I’ll never see a white elephant fly

There’s much to ponder in last week’s recommendation by UK MPs that their government should back further expansion of Heathrow.

As anyone with even a smidgen of energy literacy knows, there is a huge question mark hanging over the future of mass aviation.

So the question isn’t really whether Heathrow or ‘Boris island’ is the better way to ‘secure Britain’s future as a major air transport hub’. It’s why anyone should still want to keep flogging what looks like a very dead horse.

That’s where things start to get interesting. But first let’s recap why the outlook for civil aviation is increasingly uncertain.


Mass aviation is a creature of liquid fossil fuels. Raw oil is now about four times as expensive as it was 15 years ago. Although the airlines have weathered that move – just about – they can’t go where oil is going next.

That’s to perhaps $150 a barrel, which will happen when the balance of oil demand shifts from the OECD countries to the ‘developing’ countries sometime in the next two years. Head over to Gregor Macdonald’sTerrajoule.US site to read how and why this repricing will take place.

Bear in mind that $100 oil has already caused a significant transfer of oil consumption away from the West, where the per capita rate of oil ‘waste’ (think SUVs and millions of holiday flights) is much higher than in the rest of the world.

The UK is in the initial phase of ‘the long rebalancing’ of its economy. We’re sliding toward lower levels of liquid fossil fuel consumption because that is what we can afford. We can expect commercial flying to decline in line with affordability. In short, the growth projections for air travel in Britain and Europe are mostly pie in the sky.

So where does this leave the national debate about expanding London’s airport capacity? Well there are three ways to look at the glaring disconnect between the expansionist rhetoric and the energy/capital reality on the ground.

  1. The protagonists are all energy-illiterate worshippers of the god of progress, who don’t realise the world has changed.
  2. They’re not bothered about the long-term outlook for UK civil aviation: they’re really angling to cash in on the infrastructure investment bonanza that would be unleashed by airport expansion.
  3. They’ve weighed everything up in private and decided that, between now and the inevitable contraction of airline traffic, the UK/London economies risk losing more if runway capacity isn’t expanded than if we decided to get out of the doomed game gracefully, and sooner rather than later.

There’s a lot of (1) around, and undoubtedly a lot of (2) involved too. But (3) is intriguingly credible. After all, it’s characteristic of bubbles that the majority of players want to stay in the game even when it’s obvious that things are heading for a crunch.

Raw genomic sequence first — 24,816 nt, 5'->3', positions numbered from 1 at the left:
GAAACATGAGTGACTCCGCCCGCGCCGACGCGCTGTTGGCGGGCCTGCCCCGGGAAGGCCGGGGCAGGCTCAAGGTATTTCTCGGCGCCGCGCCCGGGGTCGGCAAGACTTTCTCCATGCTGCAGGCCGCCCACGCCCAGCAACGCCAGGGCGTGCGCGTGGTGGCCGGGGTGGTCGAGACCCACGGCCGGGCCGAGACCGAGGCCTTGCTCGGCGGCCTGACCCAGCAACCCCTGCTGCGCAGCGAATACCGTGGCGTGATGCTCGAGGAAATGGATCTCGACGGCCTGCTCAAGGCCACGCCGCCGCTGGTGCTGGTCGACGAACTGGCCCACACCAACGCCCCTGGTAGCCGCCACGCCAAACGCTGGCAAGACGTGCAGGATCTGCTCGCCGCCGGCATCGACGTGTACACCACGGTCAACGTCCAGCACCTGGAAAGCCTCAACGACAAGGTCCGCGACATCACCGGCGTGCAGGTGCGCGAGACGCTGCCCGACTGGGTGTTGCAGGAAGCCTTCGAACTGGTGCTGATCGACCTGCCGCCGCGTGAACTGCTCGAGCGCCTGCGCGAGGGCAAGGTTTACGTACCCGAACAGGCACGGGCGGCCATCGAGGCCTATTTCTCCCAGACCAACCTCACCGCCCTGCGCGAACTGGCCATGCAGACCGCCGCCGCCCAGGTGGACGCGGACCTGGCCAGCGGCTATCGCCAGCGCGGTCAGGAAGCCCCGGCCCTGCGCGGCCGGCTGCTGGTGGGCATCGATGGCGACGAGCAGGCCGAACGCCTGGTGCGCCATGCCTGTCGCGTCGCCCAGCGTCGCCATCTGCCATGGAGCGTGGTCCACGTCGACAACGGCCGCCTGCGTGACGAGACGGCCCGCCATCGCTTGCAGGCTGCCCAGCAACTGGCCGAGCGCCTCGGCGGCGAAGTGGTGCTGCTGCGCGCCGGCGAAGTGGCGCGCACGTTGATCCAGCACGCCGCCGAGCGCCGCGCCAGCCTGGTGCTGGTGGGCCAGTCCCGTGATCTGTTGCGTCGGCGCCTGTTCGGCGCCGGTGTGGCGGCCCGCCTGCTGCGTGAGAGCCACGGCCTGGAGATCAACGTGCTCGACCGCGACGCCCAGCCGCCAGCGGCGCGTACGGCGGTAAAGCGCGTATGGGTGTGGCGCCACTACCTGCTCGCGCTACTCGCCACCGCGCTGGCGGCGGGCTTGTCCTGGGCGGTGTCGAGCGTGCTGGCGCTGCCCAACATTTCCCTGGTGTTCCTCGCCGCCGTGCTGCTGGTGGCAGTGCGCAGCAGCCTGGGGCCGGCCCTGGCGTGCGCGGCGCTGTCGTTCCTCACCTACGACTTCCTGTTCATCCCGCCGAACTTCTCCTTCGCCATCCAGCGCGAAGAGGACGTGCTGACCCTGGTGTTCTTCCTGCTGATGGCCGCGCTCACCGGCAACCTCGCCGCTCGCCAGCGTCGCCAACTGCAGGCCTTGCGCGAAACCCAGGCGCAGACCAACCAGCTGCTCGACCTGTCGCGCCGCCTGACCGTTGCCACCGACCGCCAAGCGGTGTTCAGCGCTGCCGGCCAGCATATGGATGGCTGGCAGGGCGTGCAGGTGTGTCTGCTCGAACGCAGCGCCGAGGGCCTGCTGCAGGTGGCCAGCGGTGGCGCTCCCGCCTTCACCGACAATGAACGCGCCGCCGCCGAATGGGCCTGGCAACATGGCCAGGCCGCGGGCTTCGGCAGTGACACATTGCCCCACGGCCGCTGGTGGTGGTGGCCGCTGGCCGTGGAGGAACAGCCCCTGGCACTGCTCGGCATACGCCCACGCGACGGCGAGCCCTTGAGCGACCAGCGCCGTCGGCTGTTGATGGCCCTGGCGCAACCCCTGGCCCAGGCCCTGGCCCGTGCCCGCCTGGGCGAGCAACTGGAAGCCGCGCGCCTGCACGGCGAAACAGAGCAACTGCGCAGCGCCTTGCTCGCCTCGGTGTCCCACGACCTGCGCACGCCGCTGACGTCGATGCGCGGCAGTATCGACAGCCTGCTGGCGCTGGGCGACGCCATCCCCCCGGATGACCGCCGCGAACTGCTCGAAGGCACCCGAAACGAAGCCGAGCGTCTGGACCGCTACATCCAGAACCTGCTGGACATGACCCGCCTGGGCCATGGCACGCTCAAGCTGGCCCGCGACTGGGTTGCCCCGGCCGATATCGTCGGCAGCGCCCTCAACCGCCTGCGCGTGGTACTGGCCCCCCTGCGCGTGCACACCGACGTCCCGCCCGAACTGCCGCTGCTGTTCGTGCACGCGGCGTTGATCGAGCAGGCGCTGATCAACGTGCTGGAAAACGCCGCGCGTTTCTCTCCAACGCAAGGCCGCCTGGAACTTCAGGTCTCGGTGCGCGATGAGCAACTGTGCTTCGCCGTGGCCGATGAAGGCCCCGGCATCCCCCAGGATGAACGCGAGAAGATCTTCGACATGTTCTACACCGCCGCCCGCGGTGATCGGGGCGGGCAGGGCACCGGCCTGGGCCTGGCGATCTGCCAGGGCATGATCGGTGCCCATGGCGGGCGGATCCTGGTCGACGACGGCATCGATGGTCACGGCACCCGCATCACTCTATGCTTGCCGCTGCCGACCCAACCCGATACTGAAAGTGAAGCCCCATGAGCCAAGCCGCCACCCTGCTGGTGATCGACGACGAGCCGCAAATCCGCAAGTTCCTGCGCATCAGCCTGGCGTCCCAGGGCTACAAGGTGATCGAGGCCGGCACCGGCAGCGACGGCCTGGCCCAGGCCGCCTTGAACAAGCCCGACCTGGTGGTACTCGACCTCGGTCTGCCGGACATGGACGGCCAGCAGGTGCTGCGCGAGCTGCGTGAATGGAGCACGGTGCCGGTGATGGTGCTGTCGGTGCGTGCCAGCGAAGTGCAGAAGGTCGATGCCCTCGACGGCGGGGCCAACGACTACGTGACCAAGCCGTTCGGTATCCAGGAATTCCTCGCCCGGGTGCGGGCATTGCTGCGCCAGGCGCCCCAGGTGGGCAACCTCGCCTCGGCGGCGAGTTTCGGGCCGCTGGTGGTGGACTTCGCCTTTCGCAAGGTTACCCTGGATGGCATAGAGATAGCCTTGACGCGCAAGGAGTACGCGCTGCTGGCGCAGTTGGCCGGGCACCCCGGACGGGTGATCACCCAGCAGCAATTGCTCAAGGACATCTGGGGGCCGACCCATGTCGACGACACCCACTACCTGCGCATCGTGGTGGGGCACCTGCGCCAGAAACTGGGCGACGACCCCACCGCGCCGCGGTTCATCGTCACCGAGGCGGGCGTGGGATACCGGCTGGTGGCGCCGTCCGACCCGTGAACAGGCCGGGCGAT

One prize the UK establishment might have its eye on is to own the last major international air hub standing in Europe when flying turns into an elites-only game. The airport that claims that prize will doubtless be – for a while – a real honeypot: a key staging post for those involved in the transfer out of Europe of whatever chunks of knowledge, property and power that still have value to developing economies.

But why they imagine that such a hub would be at Heathrow – poorly connected and on the far side of Europe from the new customers for Europe’s wherewithal – is anyone’s guess. National pride, maybe? How very 18th century.

There’s something cargo cultish about politicians’ touching faith that building runways will keep the planes coming. Are those shining spears of tarmac really all we have left with which to fend off the loss of the rest of Britain’s greatness? Letting go of expansion would be like allowing the ravens to fly away from the Tower of London .… presumably to Frankfurt or Schiphol.

That kind of hubris could conceivably keep the Heathrow expansion panjandrum rolling drunkenly onward for another five or 10 years.

All the same, I hope the UK motoring industry is paying close attention to this issue. Because although Birmingham airport today staked its claim for the hub expansion lolly, this isn’t a fight over runways. It’s a fight over who gets to burn the shrinking oil supply.

Behind its brave, business-as-usual face, the auto business is feeling the heat from too-costly fuel. Only corporates and a relatively small number of private buyers are willing to pay the price of the increasingly frugal new models it produces. Fewer young people see car ownership as a priority. Used car buyers, who outnumber new buyers by 10 to one, struggle with motoring costs.

At some point, the auto industry is going to have to fight back against the airports’ special pleading. If I were the SMMT or the RAC, I’d be making noises to the Government about the very different quid pro quos that operate in motoring and aviation.

Although, motoring still gets plenty of public cash support in the form of road maintenance and improvements, it pays stiff taxes on fuel and vehicles in return. The air cavalry are lobbying for massive public funding for necessary infrastructure (e.g. tunnelling the M25 to allow Heathrow to expand westwards) in return for a paltry airport tax bill and no tax on fuel at all.

I don’t expect the car lobby to let that sleeping dog lie for very much longer.

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